Aims: Over the last 30 years, many medicine development programmes in acute and chronic heart failure (HF) with preserved ejection fraction (HFpEF) have failed, in contrast to those in HF with reduced ejection fraction (HFrEF). We explore how the neutral results in larger HF trials may be attributable to chance and/or the dilution of statistical power. Methods and results: Using simulations, we examined the probability that a positive finding in a Phase 2 trial would result in the study of a truly effective medicine in a Phase 3 trial. We assessed the similarity of clinical trial and registry patient populations. We conducted a meta-analysis of paired Phase 2 and 3 trials in HFrEF and acute HF examining the associations of trial phase and size with placebo event rates and treatment effects for HF events and death. We estimated loss in trial power attributable to dilution with increasing trial size. Appropriately powered Phase 3 trials should have yielded ∼35% positive results. Patient populations in Phase 3 trials are similar to those in Phase 2 trials but both differ substantially from the populations of ‘real-life’ registries. We observed decreasing placebo event rates and smaller treatment effects with increasing trial size, especially for HF events (and less so for mortality). This was more pronounced in trials in acute HF patients. Conclusions: The selection of more positive Phase 2 trials for further development does not explain the failure of HFpEF and acute HF medicine development. Increasing sample size may lead to reduced event rates and smaller treatment effects, resulting in a high rate of neutral Phase 3 trials.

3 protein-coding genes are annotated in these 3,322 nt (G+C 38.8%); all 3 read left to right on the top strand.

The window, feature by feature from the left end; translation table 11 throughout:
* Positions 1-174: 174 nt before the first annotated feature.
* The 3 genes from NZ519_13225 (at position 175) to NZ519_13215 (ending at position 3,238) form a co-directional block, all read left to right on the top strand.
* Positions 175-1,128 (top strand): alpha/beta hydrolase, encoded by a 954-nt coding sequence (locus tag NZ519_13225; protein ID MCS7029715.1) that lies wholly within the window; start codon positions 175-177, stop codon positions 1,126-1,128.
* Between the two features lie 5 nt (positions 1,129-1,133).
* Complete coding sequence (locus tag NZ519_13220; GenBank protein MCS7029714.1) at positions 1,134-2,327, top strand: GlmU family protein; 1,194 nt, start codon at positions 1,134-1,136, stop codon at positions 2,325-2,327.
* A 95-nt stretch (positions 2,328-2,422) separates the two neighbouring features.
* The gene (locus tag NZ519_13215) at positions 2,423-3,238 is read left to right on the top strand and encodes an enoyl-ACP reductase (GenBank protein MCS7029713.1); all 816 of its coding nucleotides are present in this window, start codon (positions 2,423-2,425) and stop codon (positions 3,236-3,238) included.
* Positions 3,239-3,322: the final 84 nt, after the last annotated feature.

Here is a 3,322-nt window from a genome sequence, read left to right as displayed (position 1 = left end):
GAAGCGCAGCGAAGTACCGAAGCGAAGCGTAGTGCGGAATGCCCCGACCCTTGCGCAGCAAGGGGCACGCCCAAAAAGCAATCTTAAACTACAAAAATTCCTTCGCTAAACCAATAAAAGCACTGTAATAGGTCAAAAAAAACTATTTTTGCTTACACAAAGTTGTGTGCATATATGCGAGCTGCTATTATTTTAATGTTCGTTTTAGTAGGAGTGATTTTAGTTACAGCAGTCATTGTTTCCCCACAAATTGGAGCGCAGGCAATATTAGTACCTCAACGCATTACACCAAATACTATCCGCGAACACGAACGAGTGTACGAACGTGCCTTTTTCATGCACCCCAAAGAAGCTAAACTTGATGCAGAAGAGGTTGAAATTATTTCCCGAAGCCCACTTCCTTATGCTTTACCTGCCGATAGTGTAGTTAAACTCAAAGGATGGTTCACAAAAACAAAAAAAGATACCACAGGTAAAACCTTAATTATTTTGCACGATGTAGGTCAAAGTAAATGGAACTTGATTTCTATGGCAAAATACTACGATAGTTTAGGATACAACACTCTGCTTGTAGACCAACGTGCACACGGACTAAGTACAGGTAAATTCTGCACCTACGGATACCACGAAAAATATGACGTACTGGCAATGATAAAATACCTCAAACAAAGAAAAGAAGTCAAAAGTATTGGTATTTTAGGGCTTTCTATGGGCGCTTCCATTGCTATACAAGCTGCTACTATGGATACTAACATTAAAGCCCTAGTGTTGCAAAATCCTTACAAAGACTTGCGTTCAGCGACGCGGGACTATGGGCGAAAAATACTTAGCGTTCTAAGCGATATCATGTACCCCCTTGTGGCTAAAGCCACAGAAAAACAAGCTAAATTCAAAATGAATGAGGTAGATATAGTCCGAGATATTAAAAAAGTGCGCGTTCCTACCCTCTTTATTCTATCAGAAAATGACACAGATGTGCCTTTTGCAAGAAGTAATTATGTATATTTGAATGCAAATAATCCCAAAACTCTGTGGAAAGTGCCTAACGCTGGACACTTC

- Acute heart failure
- Chronic heart failure
ASJC Scopus subject areas
- Cardiology and Cardiovascular Medicine